Overall the process was much easier than I expected. I did remove the intake plenum because I found a crack in one of the rubber couplers. That helped quite a bit in terms of reaching the passenger-side mount. However, one small thing I noticed that has the potential to cause problems: while the block and crossmember studs are the same diameter, the former are fine pitch while the latter are standard, so don't mix the nuts up.
 

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..yes..if you play with your car as much as i do.. 3 hours easy.. but i must admit.. before i did the motor mounts..i did a gearbox change a few months earlyer.. and i did remove all the bolts / nuts from the motor, and used anti-seize on each one.. so my nuts/ bolts camee off easy durring my motor mount change a few months later... but i use anti seize on all the bolts, suspension, motor , trans, rear end, etc.. and new bolts as i need them..and i also clean all the parts i take off as i do any repair..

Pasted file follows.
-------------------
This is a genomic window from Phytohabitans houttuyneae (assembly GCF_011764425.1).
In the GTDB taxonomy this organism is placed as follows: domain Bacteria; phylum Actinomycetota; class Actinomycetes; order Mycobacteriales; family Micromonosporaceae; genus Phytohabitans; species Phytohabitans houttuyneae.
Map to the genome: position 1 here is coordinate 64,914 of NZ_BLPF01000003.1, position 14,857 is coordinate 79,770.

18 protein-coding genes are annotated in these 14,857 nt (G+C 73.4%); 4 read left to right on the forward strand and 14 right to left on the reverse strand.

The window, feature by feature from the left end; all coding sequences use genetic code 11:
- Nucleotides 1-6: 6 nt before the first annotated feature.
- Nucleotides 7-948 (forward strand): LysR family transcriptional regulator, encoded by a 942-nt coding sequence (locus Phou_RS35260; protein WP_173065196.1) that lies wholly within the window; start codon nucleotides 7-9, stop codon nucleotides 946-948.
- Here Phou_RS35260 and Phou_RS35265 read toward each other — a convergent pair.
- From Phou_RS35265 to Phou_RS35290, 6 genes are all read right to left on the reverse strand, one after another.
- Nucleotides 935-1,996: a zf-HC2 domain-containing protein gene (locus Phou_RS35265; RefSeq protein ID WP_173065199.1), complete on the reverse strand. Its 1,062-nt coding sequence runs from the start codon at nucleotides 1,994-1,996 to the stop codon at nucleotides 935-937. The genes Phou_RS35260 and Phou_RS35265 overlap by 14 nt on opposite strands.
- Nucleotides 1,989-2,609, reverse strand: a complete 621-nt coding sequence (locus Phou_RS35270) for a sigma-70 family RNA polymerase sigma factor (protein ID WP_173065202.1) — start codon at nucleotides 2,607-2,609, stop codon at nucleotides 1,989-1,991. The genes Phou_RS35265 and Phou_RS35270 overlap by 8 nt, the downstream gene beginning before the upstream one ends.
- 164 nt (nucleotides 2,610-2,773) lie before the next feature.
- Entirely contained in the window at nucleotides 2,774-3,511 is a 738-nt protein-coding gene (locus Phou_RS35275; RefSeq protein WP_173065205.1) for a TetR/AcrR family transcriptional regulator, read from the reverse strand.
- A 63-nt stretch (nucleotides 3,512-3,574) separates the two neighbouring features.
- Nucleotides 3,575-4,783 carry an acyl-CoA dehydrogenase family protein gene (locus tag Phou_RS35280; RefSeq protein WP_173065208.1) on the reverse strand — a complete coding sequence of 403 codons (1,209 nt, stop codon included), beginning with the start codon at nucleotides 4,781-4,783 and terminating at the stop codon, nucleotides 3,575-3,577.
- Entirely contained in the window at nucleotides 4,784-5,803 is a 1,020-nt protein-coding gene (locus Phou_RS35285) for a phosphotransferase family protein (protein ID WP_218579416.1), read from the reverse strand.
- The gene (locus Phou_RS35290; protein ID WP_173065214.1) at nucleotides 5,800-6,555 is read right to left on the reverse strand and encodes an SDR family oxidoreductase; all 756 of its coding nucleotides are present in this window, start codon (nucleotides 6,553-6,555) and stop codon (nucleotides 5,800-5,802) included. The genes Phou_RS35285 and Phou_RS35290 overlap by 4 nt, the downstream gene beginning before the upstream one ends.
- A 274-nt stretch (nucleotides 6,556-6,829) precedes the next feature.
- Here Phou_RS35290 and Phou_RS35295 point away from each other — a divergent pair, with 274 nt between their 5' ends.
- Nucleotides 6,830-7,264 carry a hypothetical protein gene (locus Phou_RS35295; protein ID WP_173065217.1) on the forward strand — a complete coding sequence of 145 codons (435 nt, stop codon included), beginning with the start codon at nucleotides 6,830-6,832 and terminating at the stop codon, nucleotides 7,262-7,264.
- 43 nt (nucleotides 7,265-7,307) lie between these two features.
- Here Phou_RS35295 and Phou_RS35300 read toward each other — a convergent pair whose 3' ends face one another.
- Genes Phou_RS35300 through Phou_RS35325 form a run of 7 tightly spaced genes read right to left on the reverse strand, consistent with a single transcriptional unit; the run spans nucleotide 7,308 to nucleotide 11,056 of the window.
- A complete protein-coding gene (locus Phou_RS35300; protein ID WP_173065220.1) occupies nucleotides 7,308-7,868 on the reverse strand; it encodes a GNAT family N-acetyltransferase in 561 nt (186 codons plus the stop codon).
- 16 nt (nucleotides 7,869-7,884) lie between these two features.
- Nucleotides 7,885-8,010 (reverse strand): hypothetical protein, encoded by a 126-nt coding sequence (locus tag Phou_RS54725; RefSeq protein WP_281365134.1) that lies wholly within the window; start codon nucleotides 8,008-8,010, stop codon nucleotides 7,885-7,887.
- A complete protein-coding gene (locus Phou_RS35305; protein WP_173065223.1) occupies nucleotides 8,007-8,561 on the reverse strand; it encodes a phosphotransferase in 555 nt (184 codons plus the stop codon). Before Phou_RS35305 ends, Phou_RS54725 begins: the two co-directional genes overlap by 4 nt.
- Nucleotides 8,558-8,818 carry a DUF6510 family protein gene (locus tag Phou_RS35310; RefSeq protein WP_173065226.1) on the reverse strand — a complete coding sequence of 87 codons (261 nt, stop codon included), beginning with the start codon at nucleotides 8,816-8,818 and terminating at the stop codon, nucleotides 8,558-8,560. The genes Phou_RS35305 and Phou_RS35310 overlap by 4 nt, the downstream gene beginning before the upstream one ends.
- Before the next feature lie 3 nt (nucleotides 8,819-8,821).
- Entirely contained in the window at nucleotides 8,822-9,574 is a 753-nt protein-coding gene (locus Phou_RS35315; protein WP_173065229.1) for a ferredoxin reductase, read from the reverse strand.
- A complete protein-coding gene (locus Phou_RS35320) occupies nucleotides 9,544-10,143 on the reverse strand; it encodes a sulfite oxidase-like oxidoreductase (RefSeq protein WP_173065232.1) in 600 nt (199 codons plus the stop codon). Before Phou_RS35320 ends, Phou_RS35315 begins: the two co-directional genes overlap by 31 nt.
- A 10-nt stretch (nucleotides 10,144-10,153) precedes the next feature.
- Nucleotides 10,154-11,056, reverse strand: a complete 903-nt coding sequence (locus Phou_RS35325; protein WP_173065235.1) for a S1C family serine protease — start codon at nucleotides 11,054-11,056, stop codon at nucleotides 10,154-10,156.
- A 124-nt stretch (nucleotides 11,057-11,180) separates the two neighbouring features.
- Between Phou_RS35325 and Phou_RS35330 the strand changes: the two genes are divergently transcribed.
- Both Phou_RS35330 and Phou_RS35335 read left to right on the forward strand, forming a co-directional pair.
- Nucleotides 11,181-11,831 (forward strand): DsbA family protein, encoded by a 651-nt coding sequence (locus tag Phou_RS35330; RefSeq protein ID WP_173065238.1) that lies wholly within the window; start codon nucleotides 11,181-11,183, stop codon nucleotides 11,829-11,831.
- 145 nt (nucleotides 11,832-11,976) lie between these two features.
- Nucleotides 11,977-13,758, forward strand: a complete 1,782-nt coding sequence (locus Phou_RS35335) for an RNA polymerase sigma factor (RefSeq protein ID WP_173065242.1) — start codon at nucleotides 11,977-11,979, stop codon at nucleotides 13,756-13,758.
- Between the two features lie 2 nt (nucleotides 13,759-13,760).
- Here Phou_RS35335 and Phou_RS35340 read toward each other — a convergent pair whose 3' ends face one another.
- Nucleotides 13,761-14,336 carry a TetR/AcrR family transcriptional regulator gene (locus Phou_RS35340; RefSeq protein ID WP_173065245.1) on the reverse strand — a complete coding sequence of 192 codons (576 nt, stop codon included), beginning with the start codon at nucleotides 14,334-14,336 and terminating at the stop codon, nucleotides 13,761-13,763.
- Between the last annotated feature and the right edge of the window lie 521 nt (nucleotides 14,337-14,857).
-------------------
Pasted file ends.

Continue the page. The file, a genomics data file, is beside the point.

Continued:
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I'm finishing up my brakes on my 71 (thanks Papajam!) and headed for the engine bay.... It's almost engine mount replacement time. I'm getting ready to order now so they'll be here by the time I finish up the brakes.

Question on the Spruell Mount reinforcements - Are they going to be like solid mounts in a racer car and transmit a lot of vibration?

http://www.spruellmotorsport.com/engine-mount-wreinforcement-p-99.html

Are they recommended by guys who have now had them in place for a while? Or, are they like the transmission mount stiffener which everybody regretss after a while?

In short, should I go for 'em?

thanks,

Lokki
 

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Lokki:

I ordered the Spruells when I redid my mount 2 years ago. No increased vibrations or anything like that. You'll note that the mounts also have the stock rubber, they just have the billet 'cup' over them, so there isn't really any material or density changes between the subframe and the block that may lead to increased vibratory transmissions.